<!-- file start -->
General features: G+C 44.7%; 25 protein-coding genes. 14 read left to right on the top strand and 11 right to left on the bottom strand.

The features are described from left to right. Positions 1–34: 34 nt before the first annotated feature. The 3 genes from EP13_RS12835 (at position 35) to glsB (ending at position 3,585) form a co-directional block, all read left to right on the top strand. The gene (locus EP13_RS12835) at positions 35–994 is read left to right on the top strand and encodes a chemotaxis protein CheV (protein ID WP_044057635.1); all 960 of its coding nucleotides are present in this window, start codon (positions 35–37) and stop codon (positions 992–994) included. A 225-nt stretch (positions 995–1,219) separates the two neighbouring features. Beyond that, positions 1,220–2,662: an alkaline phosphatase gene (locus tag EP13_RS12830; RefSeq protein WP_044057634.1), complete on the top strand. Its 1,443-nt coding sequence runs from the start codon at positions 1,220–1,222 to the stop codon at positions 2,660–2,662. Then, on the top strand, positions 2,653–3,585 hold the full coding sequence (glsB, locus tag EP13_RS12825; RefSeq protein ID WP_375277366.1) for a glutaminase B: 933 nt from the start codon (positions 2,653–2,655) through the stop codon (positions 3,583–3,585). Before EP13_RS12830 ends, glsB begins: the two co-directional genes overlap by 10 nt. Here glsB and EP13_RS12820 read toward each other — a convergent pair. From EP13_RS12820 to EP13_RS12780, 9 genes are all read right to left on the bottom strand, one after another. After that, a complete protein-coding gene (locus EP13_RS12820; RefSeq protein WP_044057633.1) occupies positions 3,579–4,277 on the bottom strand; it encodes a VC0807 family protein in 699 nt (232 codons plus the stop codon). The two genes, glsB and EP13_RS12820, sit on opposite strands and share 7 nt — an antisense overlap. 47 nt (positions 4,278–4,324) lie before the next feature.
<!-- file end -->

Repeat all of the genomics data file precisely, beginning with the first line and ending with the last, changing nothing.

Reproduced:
General features: G+C 44.7%; 25 protein-coding genes. 14 read left to right on the top strand and 11 right to left on the bottom strand.

The features are described from left to right. Positions 1–34: 34 nt before the first annotated feature. The 3 genes from EP13_RS12835 (at position 35) to glsB (ending at position 3,585) form a co-directional block, all read left to right on the top strand. The gene (locus EP13_RS12835) at positions 35–994 is read left to right on the top strand and encodes a chemotaxis protein CheV (protein ID WP_044057635.1); all 960 of its coding nucleotides are present in this window, start codon (positions 35–37) and stop codon (positions 992–994) included. A 225-nt stretch (positions 995–1,219) separates the two neighbouring features. Beyond that, positions 1,220–2,662: an alkaline phosphatase gene (locus tag EP13_RS12830; RefSeq protein WP_044057634.1), complete on the top strand. Its 1,443-nt coding sequence runs from the start codon at positions 1,220–1,222 to the stop codon at positions 2,660–2,662. Then, on the top strand, positions 2,653–3,585 hold the full coding sequence (glsB, locus tag EP13_RS12825; RefSeq protein ID WP_375277366.1) for a glutaminase B: 933 nt from the start codon (positions 2,653–2,655) through the stop codon (positions 3,583–3,585). Before EP13_RS12830 ends, glsB begins: the two co-directional genes overlap by 10 nt. Here glsB and EP13_RS12820 read toward each other — a convergent pair. From EP13_RS12820 to EP13_RS12780, 9 genes are all read right to left on the bottom strand, one after another. After that, a complete protein-coding gene (locus EP13_RS12820; RefSeq protein WP_044057633.1) occupies positions 3,579–4,277 on the bottom strand; it encodes a VC0807 family protein in 699 nt (232 codons plus the stop codon). The two genes, glsB and EP13_RS12820, sit on opposite strands and share 7 nt — an antisense overlap. 47 nt (positions 4,278–4,324) lie before the next feature.